The Eastern New Mexico News - Serving Clovis, Portales and the Surrounding Communities

Airmen's detention status being appealed

 

February 23, 2018



CLOVIS — Appeals are in progress on the detention statuses of the three airmen who pleaded not guilty Thursday on rape charges from an incident last month in Clovis.

In arraignments Thursday morning, Judge Matthew Chandler set a March 19 status conference date for all three defendants, who have remained without bond in the Curry County Adult Detention Center following their Jan. 27 arrests in Portales.

Thomas Newton, 24, Isaiah Edley, 19, and Rahman Buchanan, 18, were indicted this month on one count each of second-degree criminal sexual penetration. They were arrested at Newton’s Roosevelt County residence within hours of a female airman telling police they assaulted her at a house party outside of Cannon Air Force Base, according to court records.

District Attorney Andrea Reeb declined the base’s request to assume jurisdiction on the matter, and the courts approved her motions this month for pre-trial detention without bond on the trio.

Defense attorneys were soon to appeal that order, arguing against the state’s concerns over jurisdiction, flight risk and potential danger to the community.

“The State’s allegations against Defendant are sensational, but not substantial,” wrote Shammara Henderson, an Albuquerque-based private attorney representing Buchanan. “To overcome Defendant’s constitutional right to pretrial release, the State has the burden of showing, by clear and convincing evidence, that Defendant poses a danger to public safety, and that no release conditions will reasonably protect the safety of any other person or the community. The court abused its discretion when it found the State had made this showing.”

In the Feb. 15 motion to appeal the detention order, Henderson said the testimony offered in court by the investigating Clovis police officer was “internally inconsistent; originated from a suspect source (the alleged victim); and was not corroborated or supported by accounts of independent observers.”

She also said her client Buchanan had no criminal history and that the court erred in declining to accept the option of his pre-trial release into the supervisorial custody of the base.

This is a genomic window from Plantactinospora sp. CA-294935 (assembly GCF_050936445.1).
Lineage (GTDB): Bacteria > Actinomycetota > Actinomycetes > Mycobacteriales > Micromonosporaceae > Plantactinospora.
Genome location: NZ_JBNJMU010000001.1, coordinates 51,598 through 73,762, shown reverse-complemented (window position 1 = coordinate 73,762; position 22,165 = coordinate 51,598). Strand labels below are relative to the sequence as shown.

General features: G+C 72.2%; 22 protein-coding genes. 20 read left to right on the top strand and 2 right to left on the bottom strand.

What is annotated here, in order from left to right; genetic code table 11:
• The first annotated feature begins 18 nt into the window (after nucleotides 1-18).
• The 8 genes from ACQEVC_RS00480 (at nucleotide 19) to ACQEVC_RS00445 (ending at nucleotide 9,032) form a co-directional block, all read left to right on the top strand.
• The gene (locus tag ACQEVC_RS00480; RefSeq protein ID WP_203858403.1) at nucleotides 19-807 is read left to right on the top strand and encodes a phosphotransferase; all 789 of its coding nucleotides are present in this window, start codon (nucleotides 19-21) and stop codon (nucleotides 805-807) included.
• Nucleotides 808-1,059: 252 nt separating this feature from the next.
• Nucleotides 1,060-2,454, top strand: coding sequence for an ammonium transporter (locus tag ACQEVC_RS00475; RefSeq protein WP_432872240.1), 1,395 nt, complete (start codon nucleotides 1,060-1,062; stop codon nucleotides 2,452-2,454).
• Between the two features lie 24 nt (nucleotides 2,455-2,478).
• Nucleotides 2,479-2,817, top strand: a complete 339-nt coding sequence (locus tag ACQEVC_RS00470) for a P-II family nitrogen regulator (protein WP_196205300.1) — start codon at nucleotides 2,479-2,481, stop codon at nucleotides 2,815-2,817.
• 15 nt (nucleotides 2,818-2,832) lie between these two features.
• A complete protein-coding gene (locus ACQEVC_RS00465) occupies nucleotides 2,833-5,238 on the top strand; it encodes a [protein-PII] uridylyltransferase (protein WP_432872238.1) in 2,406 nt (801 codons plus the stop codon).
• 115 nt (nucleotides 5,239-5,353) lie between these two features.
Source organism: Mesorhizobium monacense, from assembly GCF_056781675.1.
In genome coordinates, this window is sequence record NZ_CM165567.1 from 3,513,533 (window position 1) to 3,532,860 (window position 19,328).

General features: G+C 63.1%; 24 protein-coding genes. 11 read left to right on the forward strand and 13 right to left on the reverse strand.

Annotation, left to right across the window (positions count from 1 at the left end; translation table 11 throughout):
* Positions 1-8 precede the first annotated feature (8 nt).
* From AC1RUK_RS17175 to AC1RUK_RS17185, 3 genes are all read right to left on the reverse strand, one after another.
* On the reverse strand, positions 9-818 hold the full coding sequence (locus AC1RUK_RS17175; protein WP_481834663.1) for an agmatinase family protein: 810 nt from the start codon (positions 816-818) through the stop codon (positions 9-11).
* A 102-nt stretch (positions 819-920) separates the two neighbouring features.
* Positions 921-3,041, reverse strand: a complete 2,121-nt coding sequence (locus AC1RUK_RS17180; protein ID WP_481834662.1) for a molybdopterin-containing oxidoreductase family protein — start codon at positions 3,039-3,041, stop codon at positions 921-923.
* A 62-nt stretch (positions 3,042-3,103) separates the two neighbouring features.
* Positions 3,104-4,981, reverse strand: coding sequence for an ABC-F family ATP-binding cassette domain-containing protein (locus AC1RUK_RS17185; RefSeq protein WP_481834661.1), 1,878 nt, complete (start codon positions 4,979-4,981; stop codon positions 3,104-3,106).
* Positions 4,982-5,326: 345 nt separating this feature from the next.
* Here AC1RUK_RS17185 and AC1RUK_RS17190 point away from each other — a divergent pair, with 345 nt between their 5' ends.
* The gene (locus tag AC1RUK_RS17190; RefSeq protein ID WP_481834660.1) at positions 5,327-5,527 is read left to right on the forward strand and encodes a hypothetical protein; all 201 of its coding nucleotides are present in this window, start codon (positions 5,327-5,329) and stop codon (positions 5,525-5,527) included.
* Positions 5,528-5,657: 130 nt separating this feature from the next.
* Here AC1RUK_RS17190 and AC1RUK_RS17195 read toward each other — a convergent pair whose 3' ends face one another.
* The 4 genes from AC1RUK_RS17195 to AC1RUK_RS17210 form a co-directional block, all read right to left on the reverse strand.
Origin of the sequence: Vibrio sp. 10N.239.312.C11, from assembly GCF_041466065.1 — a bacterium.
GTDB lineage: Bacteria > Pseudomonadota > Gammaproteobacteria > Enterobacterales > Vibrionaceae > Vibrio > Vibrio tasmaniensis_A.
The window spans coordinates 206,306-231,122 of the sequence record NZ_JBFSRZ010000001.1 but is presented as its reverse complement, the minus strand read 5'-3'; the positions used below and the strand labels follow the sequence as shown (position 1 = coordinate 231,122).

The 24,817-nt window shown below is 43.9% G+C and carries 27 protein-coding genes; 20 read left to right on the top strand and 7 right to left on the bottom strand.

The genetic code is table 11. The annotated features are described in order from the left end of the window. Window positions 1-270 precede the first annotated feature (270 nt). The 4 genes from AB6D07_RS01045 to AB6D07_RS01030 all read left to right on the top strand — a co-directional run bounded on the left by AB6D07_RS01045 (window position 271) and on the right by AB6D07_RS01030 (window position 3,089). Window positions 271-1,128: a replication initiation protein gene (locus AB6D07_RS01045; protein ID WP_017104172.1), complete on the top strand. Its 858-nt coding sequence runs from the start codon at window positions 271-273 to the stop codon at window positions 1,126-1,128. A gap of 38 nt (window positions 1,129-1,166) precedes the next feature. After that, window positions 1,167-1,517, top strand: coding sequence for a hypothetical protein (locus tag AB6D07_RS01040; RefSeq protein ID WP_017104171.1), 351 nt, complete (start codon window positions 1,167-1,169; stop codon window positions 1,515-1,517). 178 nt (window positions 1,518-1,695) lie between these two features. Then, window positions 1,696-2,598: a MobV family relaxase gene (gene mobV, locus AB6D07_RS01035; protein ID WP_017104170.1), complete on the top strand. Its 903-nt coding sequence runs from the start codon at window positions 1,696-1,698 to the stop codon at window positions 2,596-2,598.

Assistant Attorney General Marko Hananel recommended affirming the district court’s order in a response Tuesday to Henderson’s motion. He told The News on Thursday that he “would anticipate something soon” from the state Court of Appeals on the matter.

“Defendant’s alleged crime is extremely serious and violent in nature,” he wrote in the response. “Moreover, both Defendant and (the alleged victim) are enlisted members of the Air Force and connected with Cannon (AFB). This close proximity — coupled with the district court’s lack of oversight over the base — complicates the State’s efforts to protect (the alleged victim) from future contact, a matter that is essential to her wellbeing.”

Newton’s attorney Benjamin Herrman also filed a Feb. 15 appeal on behalf of his client, to which the state is required to file a response within five calendar days of Tuesday, records show.

Edley’s attorney Craig Acorn said Thursday he intended to file that day a similar appeal on his client’s detention status.

Chandler tentatively scheduled a docket call, jury selection and jury trial on the matter for June but noted those dates could change after the status conference next month. The cases for the three men are currently joined, meaning they would be tried together, records show. But that can change at any time before trial if the attorneys so decide, Acorn added.

“Our main point, and probably it’s true of all of us, all of the defendants, is that the court really didn’t follow the law in ordering preventative detention. They have to look at a weight of evidence and a lot of factors that have to do with propensity of danger. The weight of the evidence was quite light,” he told The News. “We feel fairly confident the Court of Appeals is going to look at that and say ‘You abused your discretion.’ This is one of the reasons we chose to appeal it directly to the appellate court rather than asking it to be reconsidered (in district court).”

 

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